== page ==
In Plain Sight: Part 3

By Breon Wells

July 15, 2018

Rejoice in the Lord always. I will say it again: Rejoice!

Philippians 4:4


Leaders, there is something that we don’t do enough—celebrate! When is the last time that you set aside time to jubilantly acknowledge all of the achievements you’ve made? No matter what the level of leadership or sphere of influence, we each have a platform that causes us to be visible to people around us in some measure. Pastors, CEOs, social justice advocates and activists stay immersed in the work of service to others. Truth be told, most of us got into the work and leadership roles that we hold as a direct response to perceived darkness and injustices. More often than not, our work can feel like a cyclical uphill battle with little to no progress.

A man in a shadowy valley, with the sun piercing from above.Leadership comes at a price. Exercising God’s gifts to you can exact a toll economically, socially, mentally, physically, emotionally, and spiritually. Sometimes it is this constant wear and tear that leads to dejection and despair amongst leaders. In fact, the most gifted and visible leaders are often the ones who are struggling in plain sight. One of the ways to combat this trap is by constructing a celebration culture. The darker our path, the more we must learn to celebrate. And to celebrate often. Most of us celebrate big achievements, and only once we’ve reached the finish line. But it can be liberating to celebrate the small steps and the unfinished journey. Allow me to make the case for why a culture of celebration is necessary.

It sets God in His proper place in your Mind…

Leadership often places us at ground zero of societal injustices and people’s pain. If you are like me, the journey has made you ask, “where are you God?” or “do you care?” or “when will things be made right?” Taking the time in these moments to celebrate reminds us of who God is and what he has already done. It places our current problems in the spectrum of God’s track record. We can feel overwhelmed, with the false impression that there is no way out, and that all is lost. Celebrating even the most minute steps reminds us of the facts. The facts are that though this is not the first time that you’ve hit a dark patch—and injustices have been present since the dawn of time—that God has indeed delivered you out of these problems before. This means that he will absolutely come through again. Celebrating resets your mind to be firmly reestablished in the truth despite the present facts.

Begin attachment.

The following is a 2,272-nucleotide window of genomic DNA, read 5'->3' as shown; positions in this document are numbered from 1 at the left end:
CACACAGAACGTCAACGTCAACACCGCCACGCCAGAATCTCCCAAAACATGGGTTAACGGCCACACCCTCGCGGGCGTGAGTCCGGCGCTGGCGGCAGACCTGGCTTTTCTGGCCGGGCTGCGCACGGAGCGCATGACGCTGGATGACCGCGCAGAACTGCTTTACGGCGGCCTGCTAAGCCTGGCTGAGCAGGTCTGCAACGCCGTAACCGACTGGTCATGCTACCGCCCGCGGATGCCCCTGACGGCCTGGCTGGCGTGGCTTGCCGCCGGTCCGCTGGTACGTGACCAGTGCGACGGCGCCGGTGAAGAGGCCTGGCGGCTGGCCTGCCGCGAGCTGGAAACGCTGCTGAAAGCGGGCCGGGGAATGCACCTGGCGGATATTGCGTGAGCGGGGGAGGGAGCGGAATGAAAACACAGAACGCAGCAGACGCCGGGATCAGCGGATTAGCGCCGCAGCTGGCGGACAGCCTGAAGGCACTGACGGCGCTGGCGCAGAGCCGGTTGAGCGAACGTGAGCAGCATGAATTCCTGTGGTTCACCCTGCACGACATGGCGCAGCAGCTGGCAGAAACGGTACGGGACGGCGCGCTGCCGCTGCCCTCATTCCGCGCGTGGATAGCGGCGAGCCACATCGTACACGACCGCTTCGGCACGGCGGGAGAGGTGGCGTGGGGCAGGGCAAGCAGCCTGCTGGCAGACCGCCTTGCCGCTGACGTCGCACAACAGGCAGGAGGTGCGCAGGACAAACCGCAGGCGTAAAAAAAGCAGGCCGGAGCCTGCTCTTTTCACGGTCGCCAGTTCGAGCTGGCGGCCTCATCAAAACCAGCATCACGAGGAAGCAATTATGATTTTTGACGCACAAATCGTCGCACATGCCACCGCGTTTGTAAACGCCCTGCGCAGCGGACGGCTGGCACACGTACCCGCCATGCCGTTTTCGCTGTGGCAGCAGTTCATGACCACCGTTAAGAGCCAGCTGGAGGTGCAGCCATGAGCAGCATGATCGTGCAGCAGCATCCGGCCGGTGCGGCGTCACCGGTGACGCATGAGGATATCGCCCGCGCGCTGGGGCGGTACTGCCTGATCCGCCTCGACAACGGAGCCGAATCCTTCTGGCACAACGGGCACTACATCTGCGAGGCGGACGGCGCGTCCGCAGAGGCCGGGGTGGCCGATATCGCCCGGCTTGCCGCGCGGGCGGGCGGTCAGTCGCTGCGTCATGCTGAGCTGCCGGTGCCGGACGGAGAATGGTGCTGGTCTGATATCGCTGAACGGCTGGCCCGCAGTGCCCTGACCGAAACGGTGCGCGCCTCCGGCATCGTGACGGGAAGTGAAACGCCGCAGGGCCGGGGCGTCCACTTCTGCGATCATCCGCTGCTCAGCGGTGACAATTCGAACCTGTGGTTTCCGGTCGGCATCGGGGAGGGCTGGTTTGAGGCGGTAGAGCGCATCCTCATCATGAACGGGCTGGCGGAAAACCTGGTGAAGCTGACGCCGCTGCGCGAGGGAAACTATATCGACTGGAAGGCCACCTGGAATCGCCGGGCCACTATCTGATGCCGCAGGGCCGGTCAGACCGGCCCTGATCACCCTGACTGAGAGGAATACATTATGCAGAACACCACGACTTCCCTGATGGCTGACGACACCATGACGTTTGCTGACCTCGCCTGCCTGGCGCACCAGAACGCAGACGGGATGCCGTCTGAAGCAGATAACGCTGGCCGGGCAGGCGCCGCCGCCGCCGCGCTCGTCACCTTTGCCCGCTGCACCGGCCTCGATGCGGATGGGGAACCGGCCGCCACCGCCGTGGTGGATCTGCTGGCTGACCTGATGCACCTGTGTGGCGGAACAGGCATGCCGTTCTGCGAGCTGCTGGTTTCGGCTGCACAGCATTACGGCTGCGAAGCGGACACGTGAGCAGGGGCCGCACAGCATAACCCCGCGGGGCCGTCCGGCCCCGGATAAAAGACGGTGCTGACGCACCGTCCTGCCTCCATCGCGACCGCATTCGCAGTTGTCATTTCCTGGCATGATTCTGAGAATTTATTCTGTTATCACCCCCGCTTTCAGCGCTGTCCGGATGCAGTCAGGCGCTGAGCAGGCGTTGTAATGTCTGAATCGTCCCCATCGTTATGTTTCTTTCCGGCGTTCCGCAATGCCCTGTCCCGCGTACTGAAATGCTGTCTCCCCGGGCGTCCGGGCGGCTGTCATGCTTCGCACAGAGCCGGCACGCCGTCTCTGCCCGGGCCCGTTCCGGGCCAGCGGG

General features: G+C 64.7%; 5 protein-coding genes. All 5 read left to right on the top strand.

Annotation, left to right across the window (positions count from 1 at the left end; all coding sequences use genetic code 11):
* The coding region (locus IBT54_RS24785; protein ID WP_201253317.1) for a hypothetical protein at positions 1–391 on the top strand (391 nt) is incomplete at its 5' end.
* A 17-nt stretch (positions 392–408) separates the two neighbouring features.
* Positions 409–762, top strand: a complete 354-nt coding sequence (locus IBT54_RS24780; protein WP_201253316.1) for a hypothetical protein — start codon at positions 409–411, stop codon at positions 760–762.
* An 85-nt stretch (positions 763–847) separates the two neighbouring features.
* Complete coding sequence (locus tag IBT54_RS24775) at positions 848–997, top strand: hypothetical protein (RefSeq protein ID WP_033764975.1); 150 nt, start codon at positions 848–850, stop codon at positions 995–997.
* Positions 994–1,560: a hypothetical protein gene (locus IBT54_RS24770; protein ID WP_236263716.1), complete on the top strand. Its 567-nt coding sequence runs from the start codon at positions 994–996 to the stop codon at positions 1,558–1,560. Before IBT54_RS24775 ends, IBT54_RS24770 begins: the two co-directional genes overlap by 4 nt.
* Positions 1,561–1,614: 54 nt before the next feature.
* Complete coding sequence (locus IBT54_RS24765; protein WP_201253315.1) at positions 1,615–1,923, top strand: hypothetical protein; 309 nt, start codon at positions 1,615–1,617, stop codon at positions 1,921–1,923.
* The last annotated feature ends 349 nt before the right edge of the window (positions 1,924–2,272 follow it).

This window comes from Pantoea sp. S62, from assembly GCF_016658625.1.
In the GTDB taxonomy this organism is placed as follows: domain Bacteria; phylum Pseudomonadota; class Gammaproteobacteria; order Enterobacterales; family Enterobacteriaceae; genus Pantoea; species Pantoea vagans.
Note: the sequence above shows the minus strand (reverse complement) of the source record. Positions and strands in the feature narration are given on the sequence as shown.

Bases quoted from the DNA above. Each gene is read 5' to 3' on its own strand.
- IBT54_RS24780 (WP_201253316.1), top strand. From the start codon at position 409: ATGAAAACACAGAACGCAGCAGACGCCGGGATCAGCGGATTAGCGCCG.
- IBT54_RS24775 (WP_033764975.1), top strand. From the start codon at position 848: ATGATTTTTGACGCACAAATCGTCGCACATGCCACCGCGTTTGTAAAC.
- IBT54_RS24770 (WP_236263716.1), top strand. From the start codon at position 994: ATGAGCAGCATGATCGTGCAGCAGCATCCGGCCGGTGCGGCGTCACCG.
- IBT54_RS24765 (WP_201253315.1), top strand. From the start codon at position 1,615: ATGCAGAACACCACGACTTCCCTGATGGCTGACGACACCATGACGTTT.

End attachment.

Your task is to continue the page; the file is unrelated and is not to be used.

It rejuvenates you to hope again…

Rejoicing in the midst of trials, tragedies, and difficulties does not require the denial of the present pain. What you are seeing, and experiencing is real. Nevertheless, you should rejoice because your success is not rooted in your situation, or even in your ability to fix it—but it is firmly grounded in the track record of God. This is why Psalm 43 instructs us to place our hope in God as the remedy for a downcast soul. This is also why we are encouraged to rejoice in the Lord. When our hope is correctly placed in God, it allows us to breathe again and move forward in the work in a freer way. Solving the world’s problems was never your plight to begin with. God just needed a yielded vessel, placed proximate to the trauma. You are that yielded vessel that God may use to bring the victory, but you are not the architect of that victory. Don’t lose hope, but instead make sure you place that hope to overcome in God.

If you plan to be engaged in God’s work and in leadership for the long haul, it is imperative that you build a culture of celebration!


God, be with us in this hour of need as a reminding force to rejoice. As we build a culture of celebration centered in your goodness and your power, renew our minds. Give us fresh strength and passion as we walk on your path of restoration. In Jesus’s name we pray, Amen.

Breon Wells


Breon Wells is the Founder and CEO of The Daniel Initiative. He is a political consultant, musician, vision management consultant, ordained minister, and motivational speaker. After spending six years as a Congressional Staffer, Breon le...

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